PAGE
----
There are alternatives available to us. As we know, many experts around the world are supporting the creation of eco-cities, eco-urbanism, sponge cities, de-growth, transition design and principles of circular economy, including reuse of all buildings, even contemporary buildings. It is well known that 40 per cent of emissions are due to the use of industrial materials and current construction methodologies.
It is professionals such as ourselves who carry the responsibility to ensure the lowering of the carbon footprint in all that we design. It is clear that curtailing the use of cement and steel and other industrialised products will help us reach that elusive figure of 1.5 degree Celsius rise per year echoed by various Conferences of the Parties assemblies since the historic Paris Agreement in 2015.
We can make our urban centres liveable again. In Karachi, I have embarked on a city-wide programme called Climate-Smart Eco-Streets. Since it is difficult to take up entire city quarters, we are in the process of transforming one street at a time.
We use low-carbon, permeable terracotta pavements that help mitigate flooding and cool the environment in place of high-carbon, impervious concrete pavers. We restrict the demolition of existing buildings and prevent motorised vehicles from entering. We plant dense, Miyawaki-style dense urban forests that absorb CO2, provide shade and boost biodiversity, supported by wells to conserve storm water, keeping the soil fertile while also preventing flooding.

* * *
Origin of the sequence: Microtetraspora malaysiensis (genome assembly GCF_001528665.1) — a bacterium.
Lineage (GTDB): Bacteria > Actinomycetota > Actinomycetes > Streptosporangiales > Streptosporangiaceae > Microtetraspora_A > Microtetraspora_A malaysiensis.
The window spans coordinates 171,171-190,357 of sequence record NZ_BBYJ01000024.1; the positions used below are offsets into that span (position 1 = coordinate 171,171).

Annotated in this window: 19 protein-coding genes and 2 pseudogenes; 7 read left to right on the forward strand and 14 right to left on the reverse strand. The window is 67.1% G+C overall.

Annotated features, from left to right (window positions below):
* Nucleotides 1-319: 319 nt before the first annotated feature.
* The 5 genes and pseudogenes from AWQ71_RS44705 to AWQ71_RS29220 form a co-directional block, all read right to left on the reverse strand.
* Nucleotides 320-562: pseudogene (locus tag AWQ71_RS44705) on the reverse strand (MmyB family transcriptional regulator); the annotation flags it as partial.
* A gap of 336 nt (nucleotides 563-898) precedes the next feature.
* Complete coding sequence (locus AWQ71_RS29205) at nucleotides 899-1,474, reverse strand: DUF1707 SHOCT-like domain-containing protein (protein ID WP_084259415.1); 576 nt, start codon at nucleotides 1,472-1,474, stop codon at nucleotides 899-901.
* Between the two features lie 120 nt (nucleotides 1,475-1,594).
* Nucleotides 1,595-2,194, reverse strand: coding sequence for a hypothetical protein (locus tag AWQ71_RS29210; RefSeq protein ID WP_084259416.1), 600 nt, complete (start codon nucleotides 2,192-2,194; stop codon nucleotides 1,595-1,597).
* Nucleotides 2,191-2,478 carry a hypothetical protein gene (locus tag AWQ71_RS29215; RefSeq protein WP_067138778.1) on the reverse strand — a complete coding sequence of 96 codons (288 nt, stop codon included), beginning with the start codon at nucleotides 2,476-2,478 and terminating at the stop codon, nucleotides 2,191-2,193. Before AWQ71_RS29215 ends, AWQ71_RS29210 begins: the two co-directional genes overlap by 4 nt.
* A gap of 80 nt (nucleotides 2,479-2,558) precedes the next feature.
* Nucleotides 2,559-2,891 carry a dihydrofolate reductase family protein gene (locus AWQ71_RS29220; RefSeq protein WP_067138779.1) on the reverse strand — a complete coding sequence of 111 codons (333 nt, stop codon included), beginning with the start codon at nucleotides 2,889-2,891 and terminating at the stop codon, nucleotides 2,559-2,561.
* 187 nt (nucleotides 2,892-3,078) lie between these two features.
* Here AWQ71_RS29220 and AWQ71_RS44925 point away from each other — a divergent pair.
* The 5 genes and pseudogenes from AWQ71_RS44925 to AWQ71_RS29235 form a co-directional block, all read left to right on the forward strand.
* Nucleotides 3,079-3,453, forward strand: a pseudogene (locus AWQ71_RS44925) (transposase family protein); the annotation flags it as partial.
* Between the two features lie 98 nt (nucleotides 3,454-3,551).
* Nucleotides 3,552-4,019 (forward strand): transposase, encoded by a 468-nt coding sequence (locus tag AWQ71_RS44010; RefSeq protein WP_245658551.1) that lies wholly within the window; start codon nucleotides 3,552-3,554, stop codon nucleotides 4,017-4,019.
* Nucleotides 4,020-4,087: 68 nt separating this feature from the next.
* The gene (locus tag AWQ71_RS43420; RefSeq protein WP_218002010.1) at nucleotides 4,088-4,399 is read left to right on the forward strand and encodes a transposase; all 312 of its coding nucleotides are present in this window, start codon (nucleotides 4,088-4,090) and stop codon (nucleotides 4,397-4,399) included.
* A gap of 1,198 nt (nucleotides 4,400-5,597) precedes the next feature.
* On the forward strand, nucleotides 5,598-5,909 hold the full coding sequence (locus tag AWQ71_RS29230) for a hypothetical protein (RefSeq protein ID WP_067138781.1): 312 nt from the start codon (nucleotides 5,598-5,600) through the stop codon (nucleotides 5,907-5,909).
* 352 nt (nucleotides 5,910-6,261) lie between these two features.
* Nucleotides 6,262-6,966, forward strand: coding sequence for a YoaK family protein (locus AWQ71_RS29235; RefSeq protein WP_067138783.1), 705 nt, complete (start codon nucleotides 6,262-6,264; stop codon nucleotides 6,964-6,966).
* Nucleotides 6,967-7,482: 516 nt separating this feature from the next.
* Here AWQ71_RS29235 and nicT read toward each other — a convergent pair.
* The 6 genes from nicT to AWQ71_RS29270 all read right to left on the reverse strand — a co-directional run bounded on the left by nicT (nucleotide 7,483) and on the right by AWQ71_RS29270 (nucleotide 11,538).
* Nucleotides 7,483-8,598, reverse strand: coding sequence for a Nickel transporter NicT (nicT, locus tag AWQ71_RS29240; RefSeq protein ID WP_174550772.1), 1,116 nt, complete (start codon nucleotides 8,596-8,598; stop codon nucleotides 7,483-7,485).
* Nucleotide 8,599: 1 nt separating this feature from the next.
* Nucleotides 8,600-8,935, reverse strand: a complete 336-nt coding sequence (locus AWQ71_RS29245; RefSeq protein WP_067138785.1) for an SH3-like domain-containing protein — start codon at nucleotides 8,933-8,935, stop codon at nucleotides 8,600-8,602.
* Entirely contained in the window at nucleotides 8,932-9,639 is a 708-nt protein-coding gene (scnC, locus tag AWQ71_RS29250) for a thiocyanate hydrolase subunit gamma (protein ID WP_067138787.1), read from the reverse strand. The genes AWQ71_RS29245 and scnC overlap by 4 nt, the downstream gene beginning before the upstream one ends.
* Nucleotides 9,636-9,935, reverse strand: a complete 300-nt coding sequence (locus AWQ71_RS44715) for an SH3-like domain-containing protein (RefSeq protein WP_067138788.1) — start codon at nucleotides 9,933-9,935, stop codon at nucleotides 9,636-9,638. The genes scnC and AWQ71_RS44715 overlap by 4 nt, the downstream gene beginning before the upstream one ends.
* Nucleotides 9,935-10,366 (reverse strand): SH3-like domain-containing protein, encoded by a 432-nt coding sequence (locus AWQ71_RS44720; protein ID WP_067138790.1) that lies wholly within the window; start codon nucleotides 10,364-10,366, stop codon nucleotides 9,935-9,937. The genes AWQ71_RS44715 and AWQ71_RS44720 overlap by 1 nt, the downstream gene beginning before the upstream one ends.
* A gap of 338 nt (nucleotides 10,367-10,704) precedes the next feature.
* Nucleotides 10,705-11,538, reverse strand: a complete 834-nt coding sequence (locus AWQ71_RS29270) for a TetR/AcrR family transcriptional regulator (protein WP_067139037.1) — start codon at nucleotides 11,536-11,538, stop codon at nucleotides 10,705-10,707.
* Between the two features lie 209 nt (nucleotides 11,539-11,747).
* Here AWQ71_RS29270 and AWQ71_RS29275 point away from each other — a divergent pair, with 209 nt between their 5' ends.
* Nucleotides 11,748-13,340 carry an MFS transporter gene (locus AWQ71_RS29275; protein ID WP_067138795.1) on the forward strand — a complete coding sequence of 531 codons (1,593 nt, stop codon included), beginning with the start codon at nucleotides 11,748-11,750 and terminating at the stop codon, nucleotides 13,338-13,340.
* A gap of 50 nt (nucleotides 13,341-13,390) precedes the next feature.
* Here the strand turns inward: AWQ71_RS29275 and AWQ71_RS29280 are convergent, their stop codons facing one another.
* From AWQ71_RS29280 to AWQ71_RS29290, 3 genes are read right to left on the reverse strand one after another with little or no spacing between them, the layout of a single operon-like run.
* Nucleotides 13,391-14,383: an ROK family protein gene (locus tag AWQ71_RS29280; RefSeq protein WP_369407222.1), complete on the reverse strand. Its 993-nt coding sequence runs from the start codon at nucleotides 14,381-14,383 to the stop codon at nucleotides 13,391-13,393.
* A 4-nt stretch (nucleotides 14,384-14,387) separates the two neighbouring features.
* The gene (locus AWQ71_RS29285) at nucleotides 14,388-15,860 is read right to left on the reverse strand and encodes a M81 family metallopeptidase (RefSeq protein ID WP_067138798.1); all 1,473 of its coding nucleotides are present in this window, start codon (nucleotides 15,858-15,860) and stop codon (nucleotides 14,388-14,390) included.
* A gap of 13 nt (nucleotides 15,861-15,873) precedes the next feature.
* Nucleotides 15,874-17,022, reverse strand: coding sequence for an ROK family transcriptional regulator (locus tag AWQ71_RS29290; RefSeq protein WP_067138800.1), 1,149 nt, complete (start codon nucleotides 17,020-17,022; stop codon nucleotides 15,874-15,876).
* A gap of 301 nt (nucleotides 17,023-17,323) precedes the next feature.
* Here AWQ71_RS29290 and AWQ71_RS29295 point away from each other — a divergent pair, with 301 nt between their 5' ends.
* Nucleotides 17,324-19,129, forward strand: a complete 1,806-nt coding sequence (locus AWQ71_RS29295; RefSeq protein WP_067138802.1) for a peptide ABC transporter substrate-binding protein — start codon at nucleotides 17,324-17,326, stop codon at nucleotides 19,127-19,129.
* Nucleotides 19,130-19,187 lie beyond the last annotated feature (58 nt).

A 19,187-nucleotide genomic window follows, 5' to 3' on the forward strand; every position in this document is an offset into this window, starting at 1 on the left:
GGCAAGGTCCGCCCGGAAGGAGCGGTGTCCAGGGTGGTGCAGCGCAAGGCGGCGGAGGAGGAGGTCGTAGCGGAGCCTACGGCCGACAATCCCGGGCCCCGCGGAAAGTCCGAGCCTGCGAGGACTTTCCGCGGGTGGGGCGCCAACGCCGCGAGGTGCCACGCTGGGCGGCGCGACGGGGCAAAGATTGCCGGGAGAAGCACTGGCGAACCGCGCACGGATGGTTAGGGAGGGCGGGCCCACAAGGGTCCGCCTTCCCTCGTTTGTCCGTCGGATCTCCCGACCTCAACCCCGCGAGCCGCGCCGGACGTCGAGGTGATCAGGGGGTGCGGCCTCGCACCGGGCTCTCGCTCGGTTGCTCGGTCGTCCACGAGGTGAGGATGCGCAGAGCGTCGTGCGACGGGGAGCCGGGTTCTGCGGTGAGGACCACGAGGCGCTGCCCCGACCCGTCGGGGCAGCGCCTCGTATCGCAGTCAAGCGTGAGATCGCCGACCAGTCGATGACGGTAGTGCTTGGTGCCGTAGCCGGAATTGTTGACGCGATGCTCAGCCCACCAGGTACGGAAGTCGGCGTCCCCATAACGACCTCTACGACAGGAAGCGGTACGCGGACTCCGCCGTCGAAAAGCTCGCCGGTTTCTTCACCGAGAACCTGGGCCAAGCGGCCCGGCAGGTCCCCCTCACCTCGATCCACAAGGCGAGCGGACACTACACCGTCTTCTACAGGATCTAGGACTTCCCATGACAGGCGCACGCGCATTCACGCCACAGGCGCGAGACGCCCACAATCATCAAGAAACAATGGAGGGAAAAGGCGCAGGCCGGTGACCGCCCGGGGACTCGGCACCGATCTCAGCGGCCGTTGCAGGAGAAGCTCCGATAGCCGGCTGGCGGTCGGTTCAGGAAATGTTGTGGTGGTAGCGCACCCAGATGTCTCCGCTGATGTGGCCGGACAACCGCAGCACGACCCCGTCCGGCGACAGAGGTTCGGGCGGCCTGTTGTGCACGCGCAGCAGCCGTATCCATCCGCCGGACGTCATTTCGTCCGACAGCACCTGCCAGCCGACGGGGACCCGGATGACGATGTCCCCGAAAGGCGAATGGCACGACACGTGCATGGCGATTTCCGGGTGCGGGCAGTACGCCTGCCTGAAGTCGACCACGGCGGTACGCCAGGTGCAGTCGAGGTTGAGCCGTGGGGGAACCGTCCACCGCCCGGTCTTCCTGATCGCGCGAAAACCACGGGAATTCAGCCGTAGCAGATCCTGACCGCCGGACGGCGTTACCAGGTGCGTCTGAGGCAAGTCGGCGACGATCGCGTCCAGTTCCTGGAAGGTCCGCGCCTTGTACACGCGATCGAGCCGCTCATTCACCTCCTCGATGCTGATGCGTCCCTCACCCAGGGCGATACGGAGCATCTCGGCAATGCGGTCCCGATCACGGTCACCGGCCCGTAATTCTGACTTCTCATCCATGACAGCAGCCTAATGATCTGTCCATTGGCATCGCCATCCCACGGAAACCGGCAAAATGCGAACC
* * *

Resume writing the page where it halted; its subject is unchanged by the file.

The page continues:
After my Foundation created the first eco-street, Denso Hall Rahguzar walking street in the historic core of Karachi in 2021, the Karachi administration has realised how simple, localised solutions can prevent urban flooding and forestall the formation of urban heat islands. At the same time, a climate-resilient, healthy environment is benefitting all users, encouraging tourism, commerce and cultural activities.
I am optimistic that we will be able to recreate humanistic eco-environments
By adopting the above simple principles and low-tech, low-impact options, many urban centres of the world would be able to mitigate the impact of climate change, and would become liveable again.
Remember: cities are for people and not for cars, nor extensive highways or imposing structures that undermine human scale and inhibit human interaction. By making streets into climate-smart eco-streets, I am optimistic that we will be able to recreate humanistic eco-environments harking back to the community living of the medieval towns of Pakistan and Europe.
Yasmeen Lari is the founder of the Heritage Foundation of Pakistan. She was Pakistan’s first female architect and the recipient of the 2023 RIBA Royal Gold Medal.
The photography is by UNICEF/Bashir.
Designing for Disaster
This article is part of Dezeen’s Designing for Disaster series, which explores the ways that design can help prevent, mitigate and recover from natural hazards as climate change makes extreme weather events increasingly common.